“It is the government and the ruling parties that should take responsibility for the issue,” she said.

 While the ruling Liberal Democratic Party intends to reject the demand, some LDP members are now saying they should summon him, with a mid-ranking LDP member saying, “We have no choice but to summon Sagawa to make it clear who altered the documents for what purpose.”

 A section mentioning Abe’s wife Akie, which had been deleted from the documents, only included remarks of former Moritomo Gakuen Chairman Yasunori Kagoike, and so her involvement is unclear.

 With regard to a series of land-sale contracts, it has been learned that an official serving Akie made inquiries with the Finance Ministry. However, this was not mentioned in the original documents.

 “Rather, this fact proves that Akie was not involved,” a senior government official said.

 However, some point out that the deletion of a part concerning Akie itself indicates that bureaucrats had surmised the prime minister’s intention. There is deep-rooted criticism against Abe, with a senior LDP member saying, “In the end, the situation was caused by the prime minister himself, so he cannot escape responsibility.”

Battle over Aso’s resignation

 Opposition parties are drawing up a strategy to deliver a damaging blow to Abe’s Cabinet by forcing Aso, a core member of the government, to resign.

 Kibo leader Yuichiro Tamaki on Monday suggested that he would harshly pursue the political responsibility of Aso and others, saying: “This situation is so serious that it can be called a dark chapter in history. We can’t condone the attitudes of Aso and Abe, who are trying to pass the responsibility along to some officials of the Financial Bureau.”

 Aso had highly evaluated Sagawa, who was involved in the alteration of the documents, as the right man in the right place. When Sagawa resigned on Friday, Aso said, “I can never think the decision to appoint him to the post was wrong.”

 Some officials within the government and the ruling parties expressed complaints over Aso, with a source close to the Prime Minister’s Office saying things such as: “Sagawa’s testimony to the Diet was hasty and led to the alteration of the documents. Aso defended him too much.”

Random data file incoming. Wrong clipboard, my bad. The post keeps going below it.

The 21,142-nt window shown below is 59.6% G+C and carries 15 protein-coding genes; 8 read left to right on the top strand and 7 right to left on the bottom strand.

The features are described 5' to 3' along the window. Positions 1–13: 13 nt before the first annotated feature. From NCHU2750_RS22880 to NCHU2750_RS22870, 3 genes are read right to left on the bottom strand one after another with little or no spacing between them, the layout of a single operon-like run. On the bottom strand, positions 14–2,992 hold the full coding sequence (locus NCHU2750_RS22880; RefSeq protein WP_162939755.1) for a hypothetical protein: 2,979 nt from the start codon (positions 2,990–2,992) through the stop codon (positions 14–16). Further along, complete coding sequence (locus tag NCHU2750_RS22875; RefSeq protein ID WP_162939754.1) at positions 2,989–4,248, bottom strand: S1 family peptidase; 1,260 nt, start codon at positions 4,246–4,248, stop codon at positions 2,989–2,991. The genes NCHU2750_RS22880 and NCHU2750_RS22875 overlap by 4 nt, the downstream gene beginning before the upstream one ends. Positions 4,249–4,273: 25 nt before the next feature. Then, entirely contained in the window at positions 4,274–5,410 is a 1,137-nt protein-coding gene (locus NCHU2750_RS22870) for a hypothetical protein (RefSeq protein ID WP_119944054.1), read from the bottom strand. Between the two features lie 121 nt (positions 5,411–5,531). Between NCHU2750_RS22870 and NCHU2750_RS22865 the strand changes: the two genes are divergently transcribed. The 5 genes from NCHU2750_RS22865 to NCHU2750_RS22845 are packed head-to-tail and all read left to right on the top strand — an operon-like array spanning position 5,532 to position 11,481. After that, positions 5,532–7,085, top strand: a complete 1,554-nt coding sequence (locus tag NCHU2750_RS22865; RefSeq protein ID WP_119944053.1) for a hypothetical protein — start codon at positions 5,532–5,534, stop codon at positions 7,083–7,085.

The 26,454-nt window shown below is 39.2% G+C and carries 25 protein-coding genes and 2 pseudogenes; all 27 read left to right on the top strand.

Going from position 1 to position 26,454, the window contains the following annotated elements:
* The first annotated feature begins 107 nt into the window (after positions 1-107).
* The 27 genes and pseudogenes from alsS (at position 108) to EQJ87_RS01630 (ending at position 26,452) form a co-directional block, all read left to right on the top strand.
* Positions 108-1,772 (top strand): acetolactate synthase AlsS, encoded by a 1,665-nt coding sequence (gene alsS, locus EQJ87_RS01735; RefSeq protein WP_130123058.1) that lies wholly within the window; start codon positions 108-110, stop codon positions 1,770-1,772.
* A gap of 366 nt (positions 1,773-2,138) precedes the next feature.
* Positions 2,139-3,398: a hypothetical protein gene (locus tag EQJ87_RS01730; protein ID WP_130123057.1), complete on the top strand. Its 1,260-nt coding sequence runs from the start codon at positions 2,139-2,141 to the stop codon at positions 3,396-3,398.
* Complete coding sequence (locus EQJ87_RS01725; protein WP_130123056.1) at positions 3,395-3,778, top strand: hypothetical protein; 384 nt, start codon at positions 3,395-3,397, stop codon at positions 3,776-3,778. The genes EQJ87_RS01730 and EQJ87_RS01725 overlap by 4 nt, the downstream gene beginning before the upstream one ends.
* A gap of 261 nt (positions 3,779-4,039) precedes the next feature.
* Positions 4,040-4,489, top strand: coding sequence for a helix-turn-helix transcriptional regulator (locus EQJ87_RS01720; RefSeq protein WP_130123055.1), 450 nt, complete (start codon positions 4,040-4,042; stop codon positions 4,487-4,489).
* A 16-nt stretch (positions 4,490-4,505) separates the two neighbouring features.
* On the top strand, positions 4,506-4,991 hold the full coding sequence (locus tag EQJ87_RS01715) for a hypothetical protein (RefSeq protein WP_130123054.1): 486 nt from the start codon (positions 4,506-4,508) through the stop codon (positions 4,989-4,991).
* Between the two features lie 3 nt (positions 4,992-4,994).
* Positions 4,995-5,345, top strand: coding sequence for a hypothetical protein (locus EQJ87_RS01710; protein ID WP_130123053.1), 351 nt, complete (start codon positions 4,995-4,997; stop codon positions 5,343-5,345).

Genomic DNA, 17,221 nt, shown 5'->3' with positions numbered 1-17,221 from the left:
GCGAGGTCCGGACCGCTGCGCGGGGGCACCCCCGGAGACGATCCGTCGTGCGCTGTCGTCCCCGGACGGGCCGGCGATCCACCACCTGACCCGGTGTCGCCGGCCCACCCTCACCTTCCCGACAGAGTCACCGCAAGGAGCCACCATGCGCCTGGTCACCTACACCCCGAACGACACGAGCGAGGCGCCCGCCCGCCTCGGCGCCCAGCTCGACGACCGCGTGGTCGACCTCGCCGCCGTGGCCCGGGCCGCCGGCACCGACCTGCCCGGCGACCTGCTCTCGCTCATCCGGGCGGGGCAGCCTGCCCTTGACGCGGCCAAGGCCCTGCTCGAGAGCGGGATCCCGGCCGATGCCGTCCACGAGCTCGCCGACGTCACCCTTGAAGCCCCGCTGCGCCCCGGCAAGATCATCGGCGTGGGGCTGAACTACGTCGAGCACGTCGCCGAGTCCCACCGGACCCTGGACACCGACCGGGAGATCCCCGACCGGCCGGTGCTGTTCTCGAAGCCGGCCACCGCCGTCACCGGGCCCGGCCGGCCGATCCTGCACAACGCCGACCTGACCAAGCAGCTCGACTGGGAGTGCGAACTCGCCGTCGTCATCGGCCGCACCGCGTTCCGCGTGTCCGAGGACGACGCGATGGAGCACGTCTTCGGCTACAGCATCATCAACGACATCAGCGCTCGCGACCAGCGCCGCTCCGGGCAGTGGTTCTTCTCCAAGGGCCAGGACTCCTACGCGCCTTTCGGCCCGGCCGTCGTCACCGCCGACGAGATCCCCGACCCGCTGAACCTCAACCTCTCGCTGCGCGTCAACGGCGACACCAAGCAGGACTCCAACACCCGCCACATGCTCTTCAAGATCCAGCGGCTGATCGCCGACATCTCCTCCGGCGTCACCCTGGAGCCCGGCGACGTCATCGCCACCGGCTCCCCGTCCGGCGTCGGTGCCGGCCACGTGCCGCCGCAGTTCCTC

However, Abe has repeatedly told his aides, “Aso did not know about the alteration, so I won’t make him resign.”

 Aso has supported Abe as a core member of the government since the launch of the second Abe Cabinet in December 2012. Abe fully trusts Aso and never fails to consult him over important issues such as the dissolution of the lower house. “Aso serves as a soothing influence for Abe,” an aide close to Abe said.

 When it comes to policies, Abe also highly evaluates Aso’s ability as he has played a leading role in implementing the Abenomics economic policy package together with Bank of Japan Gov. Haruhiko Kuroda.

 If Aso leaves the Cabinet, the government will inevitably be destabilized. Aso publicly supports Abe and leads the Aso faction, the second-largest faction in the LDP. If Aso’s influence declines, it could affect the LDP presidential election to be held in autumn.

 “We’ll defend Aso to the end,” a senior government official said.

 However, the government and the LDP face a dilemma that, in case there is a growing public call for the resignation of Aso, they will be dealt a further blow if they continue to defend him, a senior LDP member said.

 Shinjiro Koizumi, the party’s chief deputy secretary general, said to reporters Monday, “The LDP is not a political party that shifts responsibility to bureaucrats, and we need to prove this.”